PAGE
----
19 June, 2002
After a day of rest (sort of), I was anxious to get back to "birding." It surprised me how I anticipated going this morning, after just one day of observations missed. I think I'm really getting into this field work! The real reason I believe I was anxious to get back out there is that I'm afraid I'm going to miss something. Things change so rapidly here, if I don't watch closely, I may not get a second chance.
I know I've mentioned this before, but today as I was walking toward my destination of King Eider K2 to insert a hobo temp, I started thinking back to last March - my first visit to the Arctic. It was really difficult to comprehend that this area could be the same place. A place that was white, frozen and lifeless is now a place of life moving at a rate I've never seen before. While I was thinking about how fast things are changing and the winter frozen period, a revelation hit me: If something is going to live up here, it better not waste any time taking advantage of the rich resources when they are here.
Rich resources such as sunlight, thawed topsoil, and flowing water. These will be available for a little more than two months. So, if you are a plant, you must germinate, flower, photosynthesize, be pollinated, and make a seed before the land locks up its resources for another nine months. Insects must time their evolution from an aquatic form to terrestrial form, or from a cocoon to a flying butterfly instinctively to utilize the flowers when they are available. Everything, at such a rapid rate, seems to work just perfectly together.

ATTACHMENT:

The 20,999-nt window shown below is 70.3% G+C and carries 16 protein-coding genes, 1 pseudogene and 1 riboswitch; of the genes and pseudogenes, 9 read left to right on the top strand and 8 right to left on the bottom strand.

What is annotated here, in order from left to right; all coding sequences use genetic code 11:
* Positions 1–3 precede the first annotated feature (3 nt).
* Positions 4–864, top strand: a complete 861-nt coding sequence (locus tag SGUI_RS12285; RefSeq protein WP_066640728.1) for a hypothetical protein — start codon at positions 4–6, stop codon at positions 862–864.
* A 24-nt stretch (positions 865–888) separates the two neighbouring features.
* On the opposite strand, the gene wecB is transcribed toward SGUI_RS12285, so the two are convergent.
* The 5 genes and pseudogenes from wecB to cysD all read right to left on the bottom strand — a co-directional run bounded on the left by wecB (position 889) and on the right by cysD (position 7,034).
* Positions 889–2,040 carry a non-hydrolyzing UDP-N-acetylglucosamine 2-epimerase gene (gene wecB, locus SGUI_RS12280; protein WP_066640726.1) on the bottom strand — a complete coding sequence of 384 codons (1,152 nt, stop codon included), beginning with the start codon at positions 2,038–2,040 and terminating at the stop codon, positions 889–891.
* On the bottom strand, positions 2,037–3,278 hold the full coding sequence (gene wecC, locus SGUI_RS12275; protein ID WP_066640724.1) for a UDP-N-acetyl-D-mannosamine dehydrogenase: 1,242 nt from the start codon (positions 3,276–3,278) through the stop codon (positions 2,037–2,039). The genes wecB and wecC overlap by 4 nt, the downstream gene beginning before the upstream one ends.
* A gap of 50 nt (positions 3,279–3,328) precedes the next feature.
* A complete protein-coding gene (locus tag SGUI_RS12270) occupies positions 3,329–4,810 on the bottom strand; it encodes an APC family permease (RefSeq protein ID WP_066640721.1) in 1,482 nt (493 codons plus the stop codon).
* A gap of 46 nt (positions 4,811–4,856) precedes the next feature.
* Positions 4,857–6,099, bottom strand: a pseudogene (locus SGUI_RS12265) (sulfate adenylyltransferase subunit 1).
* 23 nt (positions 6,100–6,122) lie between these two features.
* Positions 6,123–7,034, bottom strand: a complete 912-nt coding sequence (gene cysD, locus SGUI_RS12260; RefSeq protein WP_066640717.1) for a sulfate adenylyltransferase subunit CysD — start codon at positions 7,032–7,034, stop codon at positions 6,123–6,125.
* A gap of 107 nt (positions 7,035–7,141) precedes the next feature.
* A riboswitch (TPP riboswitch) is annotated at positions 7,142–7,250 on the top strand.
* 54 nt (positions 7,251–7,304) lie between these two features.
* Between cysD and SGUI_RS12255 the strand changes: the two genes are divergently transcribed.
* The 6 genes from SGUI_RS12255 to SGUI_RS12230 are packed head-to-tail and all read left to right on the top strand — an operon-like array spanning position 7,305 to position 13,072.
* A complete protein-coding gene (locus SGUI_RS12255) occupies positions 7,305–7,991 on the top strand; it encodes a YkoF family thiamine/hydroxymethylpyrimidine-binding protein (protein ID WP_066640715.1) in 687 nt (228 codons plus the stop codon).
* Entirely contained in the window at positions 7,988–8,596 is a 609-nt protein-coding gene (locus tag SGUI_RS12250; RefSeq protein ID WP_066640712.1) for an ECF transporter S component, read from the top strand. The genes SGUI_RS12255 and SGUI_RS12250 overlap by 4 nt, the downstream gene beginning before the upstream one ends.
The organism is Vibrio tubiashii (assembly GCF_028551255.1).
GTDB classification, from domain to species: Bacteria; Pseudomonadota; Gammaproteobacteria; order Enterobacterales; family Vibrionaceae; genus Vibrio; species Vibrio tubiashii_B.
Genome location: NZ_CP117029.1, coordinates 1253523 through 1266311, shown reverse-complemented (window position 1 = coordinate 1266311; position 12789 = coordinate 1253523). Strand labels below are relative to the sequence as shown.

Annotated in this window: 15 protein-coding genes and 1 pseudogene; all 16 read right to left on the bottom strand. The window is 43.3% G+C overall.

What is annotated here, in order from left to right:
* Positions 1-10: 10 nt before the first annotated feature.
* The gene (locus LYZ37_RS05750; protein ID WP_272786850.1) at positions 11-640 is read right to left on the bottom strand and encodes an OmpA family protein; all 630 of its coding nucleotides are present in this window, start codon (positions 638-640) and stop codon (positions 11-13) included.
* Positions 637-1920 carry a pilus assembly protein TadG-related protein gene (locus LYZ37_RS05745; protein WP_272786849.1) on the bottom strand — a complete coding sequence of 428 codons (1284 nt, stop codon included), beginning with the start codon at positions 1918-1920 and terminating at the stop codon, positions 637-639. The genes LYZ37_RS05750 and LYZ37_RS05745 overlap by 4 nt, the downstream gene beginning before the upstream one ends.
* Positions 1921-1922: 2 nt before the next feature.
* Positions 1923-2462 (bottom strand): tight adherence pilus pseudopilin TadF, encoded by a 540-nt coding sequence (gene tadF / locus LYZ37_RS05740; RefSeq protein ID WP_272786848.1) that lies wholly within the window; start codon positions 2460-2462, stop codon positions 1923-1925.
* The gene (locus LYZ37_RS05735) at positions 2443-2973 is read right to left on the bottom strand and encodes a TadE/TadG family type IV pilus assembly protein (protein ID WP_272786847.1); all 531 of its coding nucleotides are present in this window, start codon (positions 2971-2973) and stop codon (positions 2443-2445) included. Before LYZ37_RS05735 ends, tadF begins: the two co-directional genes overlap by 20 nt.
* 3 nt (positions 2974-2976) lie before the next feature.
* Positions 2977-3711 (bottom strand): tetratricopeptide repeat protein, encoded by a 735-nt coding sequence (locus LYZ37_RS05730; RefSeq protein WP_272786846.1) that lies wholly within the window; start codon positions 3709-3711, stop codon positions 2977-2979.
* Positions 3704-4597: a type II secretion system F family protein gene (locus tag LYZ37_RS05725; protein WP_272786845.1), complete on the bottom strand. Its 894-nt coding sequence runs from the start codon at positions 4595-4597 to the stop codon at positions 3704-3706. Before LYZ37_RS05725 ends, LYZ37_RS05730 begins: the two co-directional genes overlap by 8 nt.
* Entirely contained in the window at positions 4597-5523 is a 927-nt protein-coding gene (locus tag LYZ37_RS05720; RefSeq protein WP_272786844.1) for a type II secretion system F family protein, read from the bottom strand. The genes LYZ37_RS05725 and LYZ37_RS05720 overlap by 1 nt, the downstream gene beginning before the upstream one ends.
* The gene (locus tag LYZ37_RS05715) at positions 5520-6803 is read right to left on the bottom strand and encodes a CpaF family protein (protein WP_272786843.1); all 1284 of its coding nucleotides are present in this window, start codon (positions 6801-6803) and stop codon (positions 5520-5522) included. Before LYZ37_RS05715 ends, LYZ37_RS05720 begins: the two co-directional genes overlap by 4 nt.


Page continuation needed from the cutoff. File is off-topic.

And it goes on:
Other changes: I mentioned the caribou moving quickly through to reach the coastal area before the mosquitoes become a plague (speaking of which - they are becoming‚ a plague! I have a few swollen bite reactions to prove it today!!!) Not only are the caribou moving quickly, but in the two short weeks that I have been here, their color has changed to a very pretty tan, as they leavie behind clumps of their winter's white hair tangled in the willow branches. Arctic foxes are doing the same, as they change from a conspicuous white to a darker black/brown color. Even the birds are changing. The willow ptarmigan are changing from a bright white body to a splotched brown and white. As I walk around, there are feathers to be seen in every direction, left behind by molting birds. When we first arrived, birds were actively flying around and calling out requesting mates. Now, they are quietly sitting on nests, incubating their eggs. Shortly, the males that are not monogamous (! mate with just one) will be leaving the area as the hens stay behind to raise the young. This means that the beautifully colored face of the male king eider will soon be absent from most ponds and lakes.
Every thing seems to be racing, and I am finding myself caught up in the race. See if you can keep up for the next 6-7 weeks!
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